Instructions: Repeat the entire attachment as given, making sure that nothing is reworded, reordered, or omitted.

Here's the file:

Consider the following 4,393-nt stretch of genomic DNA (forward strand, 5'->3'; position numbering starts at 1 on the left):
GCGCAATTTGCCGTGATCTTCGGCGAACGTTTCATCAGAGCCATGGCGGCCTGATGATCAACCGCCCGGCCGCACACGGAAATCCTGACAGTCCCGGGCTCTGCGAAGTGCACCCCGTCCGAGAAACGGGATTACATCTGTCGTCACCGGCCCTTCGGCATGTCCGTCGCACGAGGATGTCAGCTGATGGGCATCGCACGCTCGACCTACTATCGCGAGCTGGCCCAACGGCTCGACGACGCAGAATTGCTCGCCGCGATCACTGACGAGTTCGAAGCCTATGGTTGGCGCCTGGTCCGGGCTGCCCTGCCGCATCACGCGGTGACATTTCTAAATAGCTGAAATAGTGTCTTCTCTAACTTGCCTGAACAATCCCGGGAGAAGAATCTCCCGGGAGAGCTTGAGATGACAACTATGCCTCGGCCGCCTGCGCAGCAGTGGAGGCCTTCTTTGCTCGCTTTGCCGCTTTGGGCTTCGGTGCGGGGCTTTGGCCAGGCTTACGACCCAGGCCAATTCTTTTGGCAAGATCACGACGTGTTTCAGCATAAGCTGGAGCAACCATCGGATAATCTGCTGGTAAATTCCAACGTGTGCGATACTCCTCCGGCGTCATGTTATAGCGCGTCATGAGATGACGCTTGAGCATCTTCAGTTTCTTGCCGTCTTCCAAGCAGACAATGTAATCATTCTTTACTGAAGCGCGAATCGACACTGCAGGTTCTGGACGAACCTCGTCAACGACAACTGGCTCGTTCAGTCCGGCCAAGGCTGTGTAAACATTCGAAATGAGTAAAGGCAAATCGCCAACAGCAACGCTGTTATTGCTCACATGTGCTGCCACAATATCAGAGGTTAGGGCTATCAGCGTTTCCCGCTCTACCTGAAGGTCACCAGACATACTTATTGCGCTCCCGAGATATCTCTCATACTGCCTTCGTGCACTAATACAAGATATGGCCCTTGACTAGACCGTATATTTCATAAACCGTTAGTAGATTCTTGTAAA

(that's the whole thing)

Consider the following 4,393-nt stretch of genomic DNA (forward strand, 5'->3'; position numbering starts at 1 on the left):
GCGCAATTTGCCGTGATCTTCGGCGAACGTTTCATCAGAGCCATGGCGGCCTGATGATCAACCGCCCGGCCGCACACGGAAATCCTGACAGTCCCGGGCTCTGCGAAGTGCACCCCGTCCGAGAAACGGGATTACATCTGTCGTCACCGGCCCTTCGGCATGTCCGTCGCACGAGGATGTCAGCTGATGGGCATCGCACGCTCGACCTACTATCGCGAGCTGGCCCAACGGCTCGACGACGCAGAATTGCTCGCCGCGATCACTGACGAGTTCGAAGCCTATGGTTGGCGCCTGGTCCGGGCTGCCCTGCCGCATCACGCGGTGACATTTCTAAATAGCTGAAATAGTGTCTTCTCTAACTTGCCTGAACAATCCCGGGAGAAGAATCTCCCGGGAGAGCTTGAGATGACAACTATGCCTCGGCCGCCTGCGCAGCAGTGGAGGCCTTCTTTGCTCGCTTTGCCGCTTTGGGCTTCGGTGCGGGGCTTTGGCCAGGCTTACGACCCAGGCCAATTCTTTTGGCAAGATCACGACGTGTTTCAGCATAAGCTGGAGCAACCATCGGATAATCTGCTGGTAAATTCCAACGTGTGCGATACTCCTCCGGCGTCATGTTATAGCGCGTCATGAGATGACGCTTGAGCATCTTCAGTTTCTTGCCGTCTTCCAAGCAGACAATGTAATCATTCTTTACTGAAGCGCGAATCGACACTGCAGGTTCTGGACGAACCTCGTCAACGACAACTGGCTCGTTCAGTCCGGCCAAGGCTGTGTAAACATTCGAAATGAGTAAAGGCAAATCGCCAACAGCAACGCTGTTATTGCTCACATGTGCTGCCACAATATCAGAGGTTAGGGCTATCAGCGTTTCCCGCTCTACCTGAAGGTCACCAGACATACTTATTGCGCTCCCGAGATATCTCTCATACTGCCTTCGTGCACTAATACAAGATATGGCCCTTGACTAGACCGTATATTTCATAAACCGTTAGTAGATTCTTGTAAA